We have gone in July as well and we went to the parks in the morning (around 10:00am for our crew lol). We stayed until around 2:30 which was around the hottest time of day and then went back to the hotel and relaxed. We went back around 5:00 when it was a little cooler and crowds started to decrease. Parks also have late summer hours we took advantage of. My kids are older so this worked for us
Just curious, aside from standing in line, there is a lot of walking around at parks like that, what do you do to stop the insulin from "degrading" while you are walking around?
Snack on all the delicious treats
We have a letter we got from Sea World a couple years ago, that allows us to carry anything we want (including straws) on us through the park, and since we're also Celiac, we were allowed to bring in any food we wanted as well. They told me to hold onto the letter, and bring it with us anytime we come back.
We stored anything that might get wet (PDM, strips, etc) in Ziplock baggies in our backpack, no problems.
I'm not sure about the heat, it's always hot here, and we don't think a ton about it, other than staying hydrated, so I can't help much there.
We went once when she was 9ish - in a diabetes mindset following FFL. Ask for and got the GAC because I figured she earned a little perk for all those years of all the D rubbish that she had to do that the vast majority of the kids at Disney that day didn't ever have to do, or think about. Was it "necessary"? Is she such a little snowflake that she would have not survived the lines? No. But did it make her really, really happy? $hit ya.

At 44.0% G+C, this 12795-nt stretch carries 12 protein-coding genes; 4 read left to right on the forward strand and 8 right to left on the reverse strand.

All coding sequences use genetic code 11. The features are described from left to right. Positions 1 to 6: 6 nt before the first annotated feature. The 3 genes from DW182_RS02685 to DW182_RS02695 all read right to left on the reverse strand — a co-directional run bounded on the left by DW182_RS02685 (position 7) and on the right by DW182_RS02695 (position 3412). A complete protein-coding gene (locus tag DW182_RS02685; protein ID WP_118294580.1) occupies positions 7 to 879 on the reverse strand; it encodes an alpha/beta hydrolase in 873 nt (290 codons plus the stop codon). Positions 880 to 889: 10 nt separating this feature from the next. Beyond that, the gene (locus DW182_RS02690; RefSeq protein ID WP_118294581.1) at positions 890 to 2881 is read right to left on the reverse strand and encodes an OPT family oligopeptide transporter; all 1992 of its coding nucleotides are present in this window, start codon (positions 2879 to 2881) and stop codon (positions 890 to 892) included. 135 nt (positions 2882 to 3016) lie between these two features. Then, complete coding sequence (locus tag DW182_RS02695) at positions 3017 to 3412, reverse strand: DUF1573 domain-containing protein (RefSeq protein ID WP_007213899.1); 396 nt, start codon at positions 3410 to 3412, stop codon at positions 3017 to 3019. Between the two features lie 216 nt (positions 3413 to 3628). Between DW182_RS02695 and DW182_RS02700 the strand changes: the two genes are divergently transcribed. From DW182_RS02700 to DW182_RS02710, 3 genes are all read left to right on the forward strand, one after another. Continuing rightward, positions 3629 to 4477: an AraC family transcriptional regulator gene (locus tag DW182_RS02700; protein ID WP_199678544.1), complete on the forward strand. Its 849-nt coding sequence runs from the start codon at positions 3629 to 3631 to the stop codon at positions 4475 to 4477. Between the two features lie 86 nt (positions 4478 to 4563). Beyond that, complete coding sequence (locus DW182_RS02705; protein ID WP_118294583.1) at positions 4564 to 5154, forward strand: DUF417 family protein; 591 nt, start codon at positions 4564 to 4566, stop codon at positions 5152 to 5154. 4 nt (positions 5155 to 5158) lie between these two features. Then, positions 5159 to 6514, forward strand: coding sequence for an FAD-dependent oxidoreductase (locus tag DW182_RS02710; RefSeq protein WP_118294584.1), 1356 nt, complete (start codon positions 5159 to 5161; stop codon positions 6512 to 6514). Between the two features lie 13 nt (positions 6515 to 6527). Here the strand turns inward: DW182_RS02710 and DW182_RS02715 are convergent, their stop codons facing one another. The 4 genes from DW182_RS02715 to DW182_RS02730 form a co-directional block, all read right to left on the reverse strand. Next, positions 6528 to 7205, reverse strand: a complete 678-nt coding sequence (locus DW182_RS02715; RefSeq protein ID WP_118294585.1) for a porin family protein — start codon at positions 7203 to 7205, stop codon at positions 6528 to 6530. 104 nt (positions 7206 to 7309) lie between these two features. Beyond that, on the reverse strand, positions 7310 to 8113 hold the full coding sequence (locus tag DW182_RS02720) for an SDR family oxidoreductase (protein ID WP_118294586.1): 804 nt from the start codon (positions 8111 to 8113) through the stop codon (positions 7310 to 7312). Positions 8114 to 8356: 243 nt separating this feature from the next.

(wish there was a thumbs up smilie)
Not Disney, but my daughter is extremely pleased what she calls her "Disabled Pancreas Pass" to the National Parks. It's good for life and gets the family in either free or at a discount. We just had to take a letter from our endo saying it was a lifelong disease.
The ride up the Gateway Arch sent her BGs soaring from an adrenaline spike. I didn't know better then and was up until 2 a.m. fighting lows after correcting her. Oops.
May be repeating what others have said but Disney is extremely accommodating for kids with medical issues. I came armed with a letter from my endo, he glanced at it for a split second and asked "what do you need?". After explaining that long lines will be an issue if my daughter needs to be tested or has to use the bathroom etc he didn't hesitate a second to give me the golden ticket as I called it. Fast pass for every ride. This pass has seemed to cause some controversy with some people saying that's it's using your disease to break rules but HELL she goes through enough every day and if we are able to not stand in lines because of the hardships I say DO IT!